We Have Such a Hope

by Scarlett Stough

If you were granted the fulfillment of three (and only three) requests from God, what three things would you ask him to grant? Would you settle for a good job, health, or world peace? Maybe your life is so stressful your first request would be to spend the rest of your life in solitude on a tropical island filled with eatable plants and seafood for the catching. Or, maybe, you would be happy to have a gas tank that never needed refilling. Would you ask for your investments to rebound and make you a billionaire?

None of those requests are particularly evil. Would having some or all of them give anyone the security and contentment we all desire? A man named Job had it all, but when he lost his family, his livelihood, and his health, he also lost something else. He asked:

What strength do I have, that I should still hope?

What prospects, that I should be patient? Job 6:11

Job’s friends Eliphaz, Zophar, and Bildad thought they had the answer. Eliphaz thought that Job wasn’t pious enough or righteous enough to be given God’s blessings. (Job 4:6) Bildad implied that Job was being cursed because he had forgotten God and was living a godless life. (Job 8:13) Zophar expressed the same ideas saying that hope lies in devotion to God and putting away sin and evil. (Job 11:13-20) These theories sound familiar, don’t they?

Don’t we Christians, especially those of us in wealthier nations, have the same ideas about the source of our hope? Too often, we put our hope in our own piety and good behavior so that God will prevent us from having any troubles. It is true we suffer consequences from our wrongdoing, but our hope does not lie in getting it right all the time.

When we do all we think is required of us to ensure God’s favor and our life falls apart anyway, what happens to our hope? Don’t we feel much like Job did--God is Sovereign, therefore, it’s all his fault? In his pain and grief, he complained:

At least there is hope for a tree: If it is cut down, it will sprout again and its new shoots will not fail….But as a mountain erodes and crumbles and as a rock is removed from its place, as water wears away stones and torrents wash away the soil, so you [God] destroy man’s hope….Where then is my hope? Who can see any hope for me?….He tears me down on every side till I am gone; he uproots my hope like a tree. Job 14:7, 18-19; 17:15; 19:10

Haven’t you felt the same way at times? I know I have. But Job had a change of heart after he listened to what God had to say. His hope was restored, because he put his hope in the right place. (Job 42:1-17)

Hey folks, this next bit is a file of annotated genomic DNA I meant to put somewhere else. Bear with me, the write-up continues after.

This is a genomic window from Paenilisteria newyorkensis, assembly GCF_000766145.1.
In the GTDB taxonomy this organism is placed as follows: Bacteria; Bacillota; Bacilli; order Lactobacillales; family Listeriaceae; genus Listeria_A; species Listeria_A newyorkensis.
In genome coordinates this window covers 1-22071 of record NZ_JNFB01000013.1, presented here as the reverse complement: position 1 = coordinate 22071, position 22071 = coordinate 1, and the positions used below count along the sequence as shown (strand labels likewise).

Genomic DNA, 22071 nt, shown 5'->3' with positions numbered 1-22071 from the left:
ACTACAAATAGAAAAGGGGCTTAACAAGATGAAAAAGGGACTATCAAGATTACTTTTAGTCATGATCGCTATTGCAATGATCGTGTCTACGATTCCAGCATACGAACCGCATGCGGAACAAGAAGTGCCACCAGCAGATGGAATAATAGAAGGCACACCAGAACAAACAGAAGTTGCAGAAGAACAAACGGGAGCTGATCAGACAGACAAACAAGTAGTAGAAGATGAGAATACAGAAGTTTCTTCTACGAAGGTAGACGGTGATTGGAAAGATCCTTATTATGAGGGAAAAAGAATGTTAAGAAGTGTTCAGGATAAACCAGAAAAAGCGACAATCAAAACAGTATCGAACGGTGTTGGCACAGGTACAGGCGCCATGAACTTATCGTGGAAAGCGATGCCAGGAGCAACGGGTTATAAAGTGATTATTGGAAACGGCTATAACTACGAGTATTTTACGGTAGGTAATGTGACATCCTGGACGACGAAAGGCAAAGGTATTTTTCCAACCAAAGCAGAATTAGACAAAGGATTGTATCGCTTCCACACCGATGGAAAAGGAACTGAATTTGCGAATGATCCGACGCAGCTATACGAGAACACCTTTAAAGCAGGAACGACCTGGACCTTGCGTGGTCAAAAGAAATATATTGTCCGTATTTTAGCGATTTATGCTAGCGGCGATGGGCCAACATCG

What is hope?

In today’s English, we tend to use the word “hope” as a synonym for “wish,” but “hope” has a stronger meaning. Both the word from the Hebrew Scriptures and the word from the Greek text in the New Testament translated into the English word “hope” means “to anticipate, usually with pleasure.” It is used to describe a “favorable and confident expectation, a forward look with assurance.”* Hope as used in the Bible is more like good, old-fashioned optimism, but an optimism that is based on the solid foundation of God’s promises.

The hope God offers is not wishing on a star or a plaintive longing for something out of reach. The hope a Christian has is a confident anticipation and expectation while we wait for God’s timing in keeping his promises. (Hebrews 6:7-26) Hope based on God’s promises is like a ship’s anchor, holding us firmly and securely in the life God has given us when we accepted Jesus as our God, our Lord, our Savior, our High Priest, our older brother and our friend. Hope keeps us on the way to eternal life. We endure because we have hope.

Back to the original question: What three things would you ask God to grant you? The Apostle Paul said the three greatest of the spiritual gifts that God gives his children are faith, hope and love. (I Corinthians 13:13) These gifts are given to every Christian who has received the Holy Spirit. Sometimes we forget how valuable and how available these gifts are to us.

We, like all of Creation, do groan with pain and longing as we wait and hope “for our adoption as sons, the redemption of our bodies.” We are reminded to wait patiently and pray because “the Spirit helps us in our weakness” and “intercedes for the saints [that is all Christians] in accordance with God’s will.” (Romans 8:18-27)

Faith and love spring out of hope. They don’t exist apart from each other. (Colossians 1:3-6) Hope gives us courage to face and to endure our difficulties with patience. (II Corinthians 3:12)

May the God of hope fill you with all joy and peace as you trust in him, so that you may overflow with hope by the power of the Holy Spirit. Romans 15:13

*Reference: The New Strong’s Expanded Exhaustive Concordance of the Bible, Copyright 2001 by Thomas Nelson Publishers.

For the Scripture References and related Bible Study Guide, go to Bible Study Guide: Where Then is My Hope?
Volume 8 Issue 4 | Notes from Nancy | Women in Christ Commentary | Bible Study Guide | Abundance of the Heart | Exhortation | Book Review

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